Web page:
I'm reading a local file using a BufferedReader wrapped around a FileReader:

BufferedReader reader = new BufferedReader(new FileReader(fileName));
// read the file
// (error handling snipped)

Do I need to close() the FileReader as well, or will the wrapper handle that? I've seen code where people do something like this:

FileReader fReader = new FileReader(fileName);
BufferedReader bReader = new BufferedReader(fReader);
// read the file
// (error handling snipped)

This method is called from a servlet, and I'd like to make sure I don't leave any handles open.

  • 4
    Y'know, you can just read the source for info like this. It's all there in src.zip in the JDK installation directory, or you can read it online at for example docjar.com/html/api/java/io/BufferedReader.java.html – gustafc Sep 7 '09 at 10:46
  • 41
    Telling someone to read the source is worse than saying "RTFM!". And what if the source has a bug; implicitly we want to know what the correct behaviour is? – Raedwald Jul 5 '13 at 11:48
  • 1
    Well... from this point of view: pointing to API specs isn't any better then. If the source hasn't a bug causing that it does not behave like it is specified in the docs, you cannot rely the docs. So there's no good way to answer such a question. – Atmocreations Sep 18 '15 at 7:40



closes the stream according to javadoc for BufferedReader and InputStreamReader

as well as



  • 12
    Unless the constructor to BufferedReader throws an exception. It's cleaner just to close the underlying stream, although you need to watch out for decorators with other resources and buffering. – Tom Hawtin - tackline Sep 7 '09 at 14:55
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    The Javadoc does not say whether BufferedReader.close() closes the underlying reader. Its description is simply copied from Reader.close(). This may be the actual behavior in practice, but it's not documented. – John Kugelman Mar 30 '15 at 22:12
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    If the actual behaviour was different, then it should have been documented as such. Otherwise the documentation is useless. The programmer should be able to consider the documentation as complete and specific. – Atmocreations Apr 7 '15 at 6:28
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    It doesn't matter whether the actual documentation should have been changed or shouldn't have been changed, Reader#close()'s javadoc's don't say whether or not it closes it's wrapped Reader or not. All it says related to that is Closes the stream and releases any system resources associated with it. which is not explicit enough to say that it does or does not close the resource. 'Release the resource' may just as well be removing any reference to the resource in the BufferedReader...which would mean the resource is not closed. – searchengine27 Oct 29 '15 at 22:12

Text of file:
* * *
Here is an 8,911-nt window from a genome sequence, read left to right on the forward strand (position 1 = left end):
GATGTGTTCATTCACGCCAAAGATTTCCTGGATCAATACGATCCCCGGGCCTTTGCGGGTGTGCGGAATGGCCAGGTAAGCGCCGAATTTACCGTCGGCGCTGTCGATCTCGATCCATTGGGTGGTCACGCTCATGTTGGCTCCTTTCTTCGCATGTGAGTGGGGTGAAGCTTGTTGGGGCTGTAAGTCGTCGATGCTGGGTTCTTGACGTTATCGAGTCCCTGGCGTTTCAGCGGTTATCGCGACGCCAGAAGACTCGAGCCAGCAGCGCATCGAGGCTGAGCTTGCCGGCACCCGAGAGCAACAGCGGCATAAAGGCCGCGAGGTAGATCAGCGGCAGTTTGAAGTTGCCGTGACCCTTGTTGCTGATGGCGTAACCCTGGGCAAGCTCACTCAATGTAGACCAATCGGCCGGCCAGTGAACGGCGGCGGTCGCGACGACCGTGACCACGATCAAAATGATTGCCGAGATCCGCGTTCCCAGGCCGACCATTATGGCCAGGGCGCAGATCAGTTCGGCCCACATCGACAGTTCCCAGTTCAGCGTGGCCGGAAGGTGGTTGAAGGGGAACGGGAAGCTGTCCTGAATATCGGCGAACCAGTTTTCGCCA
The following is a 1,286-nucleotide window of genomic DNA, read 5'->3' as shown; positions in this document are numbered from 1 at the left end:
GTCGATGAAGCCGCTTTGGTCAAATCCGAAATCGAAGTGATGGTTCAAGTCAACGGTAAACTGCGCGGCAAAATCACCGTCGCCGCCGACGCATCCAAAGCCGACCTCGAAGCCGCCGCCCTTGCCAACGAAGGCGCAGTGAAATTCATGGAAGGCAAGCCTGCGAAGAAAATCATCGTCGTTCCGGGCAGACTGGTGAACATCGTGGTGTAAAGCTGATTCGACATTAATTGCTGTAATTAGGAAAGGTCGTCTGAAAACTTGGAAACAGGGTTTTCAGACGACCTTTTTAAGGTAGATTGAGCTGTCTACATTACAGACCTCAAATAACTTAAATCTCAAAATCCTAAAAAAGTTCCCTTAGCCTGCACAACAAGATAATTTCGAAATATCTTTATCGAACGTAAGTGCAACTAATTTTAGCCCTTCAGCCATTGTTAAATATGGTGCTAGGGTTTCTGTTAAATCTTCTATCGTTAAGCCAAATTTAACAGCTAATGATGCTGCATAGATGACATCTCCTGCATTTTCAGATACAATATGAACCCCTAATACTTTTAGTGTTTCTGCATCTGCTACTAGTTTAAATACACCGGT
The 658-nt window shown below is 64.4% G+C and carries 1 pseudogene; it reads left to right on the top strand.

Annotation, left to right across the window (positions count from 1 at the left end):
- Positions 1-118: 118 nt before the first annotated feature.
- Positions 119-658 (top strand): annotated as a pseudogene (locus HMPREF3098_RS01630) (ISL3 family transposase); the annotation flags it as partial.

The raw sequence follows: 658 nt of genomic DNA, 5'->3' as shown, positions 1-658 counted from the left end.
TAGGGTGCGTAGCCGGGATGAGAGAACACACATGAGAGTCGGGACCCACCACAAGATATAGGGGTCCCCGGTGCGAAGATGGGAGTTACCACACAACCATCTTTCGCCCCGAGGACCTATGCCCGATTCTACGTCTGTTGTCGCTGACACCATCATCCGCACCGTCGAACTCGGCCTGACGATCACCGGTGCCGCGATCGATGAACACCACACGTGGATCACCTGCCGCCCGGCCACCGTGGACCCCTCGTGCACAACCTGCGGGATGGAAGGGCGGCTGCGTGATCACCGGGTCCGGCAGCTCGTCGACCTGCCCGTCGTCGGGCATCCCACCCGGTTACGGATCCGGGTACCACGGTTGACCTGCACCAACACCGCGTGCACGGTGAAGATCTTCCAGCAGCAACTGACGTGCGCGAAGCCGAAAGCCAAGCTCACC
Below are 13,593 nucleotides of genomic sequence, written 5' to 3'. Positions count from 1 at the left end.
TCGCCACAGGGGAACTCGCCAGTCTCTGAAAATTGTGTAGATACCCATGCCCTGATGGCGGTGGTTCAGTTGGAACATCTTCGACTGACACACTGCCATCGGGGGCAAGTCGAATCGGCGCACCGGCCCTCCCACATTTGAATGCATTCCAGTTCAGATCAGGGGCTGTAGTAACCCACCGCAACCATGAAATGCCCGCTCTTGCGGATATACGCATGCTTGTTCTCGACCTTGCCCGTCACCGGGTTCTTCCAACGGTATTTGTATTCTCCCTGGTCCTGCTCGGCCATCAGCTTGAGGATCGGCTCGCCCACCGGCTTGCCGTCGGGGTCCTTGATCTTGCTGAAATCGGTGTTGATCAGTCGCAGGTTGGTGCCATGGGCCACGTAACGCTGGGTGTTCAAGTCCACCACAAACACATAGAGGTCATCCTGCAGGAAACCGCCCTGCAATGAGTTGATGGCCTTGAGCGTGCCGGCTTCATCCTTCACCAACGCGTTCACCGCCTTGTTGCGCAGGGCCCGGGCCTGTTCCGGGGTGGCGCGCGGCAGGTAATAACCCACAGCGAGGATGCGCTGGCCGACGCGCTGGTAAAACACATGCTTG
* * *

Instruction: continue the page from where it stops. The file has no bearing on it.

As others have pointed out, you only need to close the outer wrapper.

BufferedReader reader = new BufferedReader(new FileReader(fileName));

There is a very slim chance that this could leak a file handle if the BufferedReader constructor threw an exception (e.g. OutOfMemoryError). If your app is in this state, how careful your clean up needs to be might depend on how critical it is that you don't deprive the OS of resources it might want to allocate to other programs.

The Closeable interface can be used if a wrapper constructor is likely to fail in Java 5 or 6:

Reader reader = new FileReader(fileName);
Closeable resource = reader;
try {
  BufferedReader buffered = new BufferedReader(reader);
  resource = buffered;
  // TODO: input
} finally {

Java 7 code should use the try-with-resources pattern:

try (Reader reader = new FileReader(fileName);
    BufferedReader buffered = new BufferedReader(reader)) {
  // TODO: input

According to BufferedReader source, in this case bReader.close call fReader.close so technically you do not have to call the latter.


The source code for BufferedReader shows that the underlying is closed when you close the BufferedReader.

  • 1
    I really want to give this a thumbs up for linking to something concrete, but this only refers to the OpenJDK implementation, and since the JavaDocs are unclear for Reader#close(), this does not provide concrete evidence that the Oracle JDK, for example, is implemented in a similar fashion. – searchengine27 Oct 29 '15 at 22:15

After checking the source code, I found that for the example:

FileReader fReader = new FileReader(fileName);
BufferedReader bReader = new BufferedReader(fReader);

the close() method on BufferedReader object would call the abstract close() method of Reader class which would ultimately call the implemented method in InputStreamReader class, which then closes the InputStream object.

So, only bReader.close() is sufficient.

  • 2
    What the source code shows isn't citable as a reference. It's what the specification says, in this case the Javadoc, that can be relied on. – user207421 Dec 10 '15 at 4:18

You Only Need to close the bufferedReader i.e reader.close() and it will work fine .


Starting from Java 7 you can use try-with-resources Statement

try (BufferedReader br = new BufferedReader(new FileReader(path))) {
    return br.readLine();

Because the BufferedReader instance is declared in a try-with-resource statement, it will be closed regardless of whether the try statement completes normally or abruptly. So you don't need to close it yourself in the finally statement. (This is also the case with nested resource statements)

This is the recomanded way to work with resources, see the documentation for more detailed information


I'm late, but:


public BufferedReader(Reader in) {
  this(in, defaultCharBufferSize);


public void close() throws IOException {
    synchronized (lock) {
        if (in == null)
        try {
        } finally {
            in = null;
            cb = null;

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